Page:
Free Speech
Free Speech
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From Deep Throat to Bong Hits 4 Jesus

  • The First Amendment protects free speech, but some types of speech are given greater protection than others
  • Courts have granted political speech the greatest protection under the First Amendment
  • Courts have accepted tighter limits on "fighting words," dangerous speech, and obscenity
  • Supreme Court understanding of the meaning of "free speech" has evolved over time

Harry Reems, star of Deep Throat and other pornographic films, argues that his conviction for conspiracy to transport pornography across state lines violates his First Amendment rights. A high school student claims that the First Amendment protects him from punishment by school officials after he whips out a banner reading "BONG HiTS 4 JESUS" across the street from a school-sanctioned event. A Ku Klux Klansman says that the First Amendment protects him from criminal charges after urging his gun-wielding followers to take vengeance against the federal government for supposedly abusing the rights of white people.

You've got to be kidding, right? Harry Reems can't be the person James Madison had in mind in 1789 when he proposed an amendment to the constitution protecting free speech. Thomas Jefferson couldn't have been talking about sophomoric high school signs and moronic Klan rants when he argued that unfettered expression was both safe and necessary because "the truth is great and will prevail."32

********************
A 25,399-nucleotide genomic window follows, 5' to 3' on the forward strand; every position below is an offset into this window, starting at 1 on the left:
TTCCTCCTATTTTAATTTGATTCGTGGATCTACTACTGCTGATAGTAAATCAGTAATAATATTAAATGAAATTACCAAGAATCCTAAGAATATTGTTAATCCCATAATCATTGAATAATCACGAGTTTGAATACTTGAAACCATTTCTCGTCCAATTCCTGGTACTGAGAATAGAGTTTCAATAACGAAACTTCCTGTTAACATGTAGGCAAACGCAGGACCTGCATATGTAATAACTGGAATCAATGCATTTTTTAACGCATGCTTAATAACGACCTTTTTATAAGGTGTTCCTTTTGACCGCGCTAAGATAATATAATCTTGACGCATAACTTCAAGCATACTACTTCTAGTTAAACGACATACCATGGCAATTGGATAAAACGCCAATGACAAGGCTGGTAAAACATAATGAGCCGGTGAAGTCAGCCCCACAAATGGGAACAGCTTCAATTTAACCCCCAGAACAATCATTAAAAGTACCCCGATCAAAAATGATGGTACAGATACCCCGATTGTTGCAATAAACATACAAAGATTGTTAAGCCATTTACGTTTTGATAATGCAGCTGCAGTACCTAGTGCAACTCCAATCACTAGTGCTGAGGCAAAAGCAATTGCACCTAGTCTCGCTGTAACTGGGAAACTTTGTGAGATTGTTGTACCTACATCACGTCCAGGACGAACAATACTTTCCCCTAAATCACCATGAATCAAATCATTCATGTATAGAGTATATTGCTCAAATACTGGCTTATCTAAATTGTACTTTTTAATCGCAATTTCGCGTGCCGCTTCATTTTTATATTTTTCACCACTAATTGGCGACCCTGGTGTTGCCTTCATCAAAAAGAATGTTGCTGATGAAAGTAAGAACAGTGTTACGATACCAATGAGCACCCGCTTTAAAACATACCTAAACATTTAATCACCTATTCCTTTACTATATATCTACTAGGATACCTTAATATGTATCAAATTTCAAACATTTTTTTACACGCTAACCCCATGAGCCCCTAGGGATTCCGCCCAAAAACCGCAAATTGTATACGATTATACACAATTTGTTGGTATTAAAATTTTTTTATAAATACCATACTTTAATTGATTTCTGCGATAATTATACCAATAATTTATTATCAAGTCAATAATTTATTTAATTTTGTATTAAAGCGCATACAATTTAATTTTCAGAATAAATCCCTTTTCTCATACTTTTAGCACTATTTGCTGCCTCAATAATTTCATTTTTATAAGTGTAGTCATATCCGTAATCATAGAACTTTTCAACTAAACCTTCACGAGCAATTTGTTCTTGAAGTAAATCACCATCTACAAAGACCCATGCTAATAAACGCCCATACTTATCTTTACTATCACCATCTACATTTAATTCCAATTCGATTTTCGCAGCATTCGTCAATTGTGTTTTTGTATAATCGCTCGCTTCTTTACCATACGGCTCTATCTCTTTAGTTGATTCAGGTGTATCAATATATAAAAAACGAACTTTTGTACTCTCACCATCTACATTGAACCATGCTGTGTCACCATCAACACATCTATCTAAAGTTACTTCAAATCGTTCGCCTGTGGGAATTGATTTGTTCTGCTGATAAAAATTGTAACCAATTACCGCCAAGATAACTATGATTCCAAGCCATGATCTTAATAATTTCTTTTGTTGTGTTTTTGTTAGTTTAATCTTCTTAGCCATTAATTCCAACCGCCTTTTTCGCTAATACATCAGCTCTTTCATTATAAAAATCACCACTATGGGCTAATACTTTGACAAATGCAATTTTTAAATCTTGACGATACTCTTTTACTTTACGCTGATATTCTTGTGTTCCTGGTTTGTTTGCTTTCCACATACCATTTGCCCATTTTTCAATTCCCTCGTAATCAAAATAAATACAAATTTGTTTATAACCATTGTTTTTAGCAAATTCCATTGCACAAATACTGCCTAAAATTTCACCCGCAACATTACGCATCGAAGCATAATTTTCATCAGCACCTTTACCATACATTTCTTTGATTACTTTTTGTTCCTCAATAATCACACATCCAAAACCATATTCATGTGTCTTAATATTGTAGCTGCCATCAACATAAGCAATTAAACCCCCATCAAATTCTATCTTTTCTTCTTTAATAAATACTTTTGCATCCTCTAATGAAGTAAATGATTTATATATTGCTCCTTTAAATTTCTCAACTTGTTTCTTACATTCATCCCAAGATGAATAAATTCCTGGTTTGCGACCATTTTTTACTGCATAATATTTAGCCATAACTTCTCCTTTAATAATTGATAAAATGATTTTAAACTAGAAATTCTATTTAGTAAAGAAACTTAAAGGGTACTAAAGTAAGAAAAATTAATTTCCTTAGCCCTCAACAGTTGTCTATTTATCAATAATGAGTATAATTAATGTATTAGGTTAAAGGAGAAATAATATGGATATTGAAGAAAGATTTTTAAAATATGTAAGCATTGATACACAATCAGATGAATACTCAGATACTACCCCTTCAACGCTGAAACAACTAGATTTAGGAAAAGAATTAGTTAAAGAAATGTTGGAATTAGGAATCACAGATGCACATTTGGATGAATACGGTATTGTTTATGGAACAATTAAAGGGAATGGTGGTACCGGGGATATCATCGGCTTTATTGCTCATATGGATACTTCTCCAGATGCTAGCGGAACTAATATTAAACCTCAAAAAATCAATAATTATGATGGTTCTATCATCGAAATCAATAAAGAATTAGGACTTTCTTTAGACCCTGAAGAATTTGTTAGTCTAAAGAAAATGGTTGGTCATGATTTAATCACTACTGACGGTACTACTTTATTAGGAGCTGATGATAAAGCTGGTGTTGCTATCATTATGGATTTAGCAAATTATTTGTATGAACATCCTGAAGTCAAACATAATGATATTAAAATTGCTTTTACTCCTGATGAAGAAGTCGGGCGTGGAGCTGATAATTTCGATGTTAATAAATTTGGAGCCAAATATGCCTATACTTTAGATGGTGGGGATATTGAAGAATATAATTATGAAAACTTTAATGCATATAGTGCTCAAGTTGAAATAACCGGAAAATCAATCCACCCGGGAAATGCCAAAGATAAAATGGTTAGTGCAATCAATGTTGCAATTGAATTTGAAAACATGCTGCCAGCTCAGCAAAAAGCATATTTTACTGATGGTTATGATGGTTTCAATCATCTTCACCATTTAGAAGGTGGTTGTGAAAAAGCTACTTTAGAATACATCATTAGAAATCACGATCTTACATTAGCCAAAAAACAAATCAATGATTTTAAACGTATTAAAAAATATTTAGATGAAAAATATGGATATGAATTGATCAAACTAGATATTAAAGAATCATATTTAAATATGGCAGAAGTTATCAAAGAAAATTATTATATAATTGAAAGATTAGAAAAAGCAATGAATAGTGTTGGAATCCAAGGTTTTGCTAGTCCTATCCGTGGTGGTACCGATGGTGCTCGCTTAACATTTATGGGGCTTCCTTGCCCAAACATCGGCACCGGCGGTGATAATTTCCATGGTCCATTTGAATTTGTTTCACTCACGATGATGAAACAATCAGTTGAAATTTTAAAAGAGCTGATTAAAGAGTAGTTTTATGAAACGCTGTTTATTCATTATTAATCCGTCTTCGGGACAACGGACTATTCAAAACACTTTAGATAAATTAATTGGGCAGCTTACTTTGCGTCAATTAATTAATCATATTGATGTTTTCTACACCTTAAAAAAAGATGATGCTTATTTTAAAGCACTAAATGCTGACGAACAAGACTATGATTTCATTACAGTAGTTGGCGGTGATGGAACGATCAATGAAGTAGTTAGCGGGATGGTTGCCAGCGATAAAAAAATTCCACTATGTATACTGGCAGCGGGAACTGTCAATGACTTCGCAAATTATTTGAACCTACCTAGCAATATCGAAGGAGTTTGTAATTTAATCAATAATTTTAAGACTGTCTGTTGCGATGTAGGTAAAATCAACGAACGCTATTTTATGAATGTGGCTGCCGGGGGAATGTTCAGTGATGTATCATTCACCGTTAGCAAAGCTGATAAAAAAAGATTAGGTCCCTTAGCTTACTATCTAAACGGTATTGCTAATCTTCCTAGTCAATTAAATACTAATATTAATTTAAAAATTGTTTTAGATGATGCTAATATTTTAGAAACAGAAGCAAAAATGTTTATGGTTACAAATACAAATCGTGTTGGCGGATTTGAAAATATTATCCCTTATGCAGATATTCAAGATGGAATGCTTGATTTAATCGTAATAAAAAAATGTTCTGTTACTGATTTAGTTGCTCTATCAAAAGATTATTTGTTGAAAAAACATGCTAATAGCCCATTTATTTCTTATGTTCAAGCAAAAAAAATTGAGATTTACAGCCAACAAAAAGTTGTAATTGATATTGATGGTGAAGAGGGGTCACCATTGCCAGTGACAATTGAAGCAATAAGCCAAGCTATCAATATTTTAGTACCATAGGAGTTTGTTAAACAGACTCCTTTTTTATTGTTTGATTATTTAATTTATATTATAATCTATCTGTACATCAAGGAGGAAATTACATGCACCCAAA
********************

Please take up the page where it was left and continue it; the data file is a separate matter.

Well, maybe yes and maybe no. Sorting out the full intentions of the founding fathers is always a tough one. But what is pretty clear is that the framers of the First Amendment were thinking, at least primarily, about political speech when they declared that "Congress shall make no law . . . abridging the freedom of speech, or of the press." And generally speaking, the courts have tended to place political speech in a special category. Over the past century, in particular, they have tended to tread more gently around political speech than other forms of expression.

For example, the Supreme Court had held that political speech is protected even when it advocates illegal action and violence, so long as this speech is not directed toward inciting "imminent lawless action" and so long as it is not "likely to incite or produce such action."33 Political speech is protected even if it stirs a crowd of hostile listeners to anger and unrest. But, non-political speech is not similarly protected. The Court has held that "fighting words," words that are "likely to provoke the average person to retaliation," are not protected by the First Amendment.34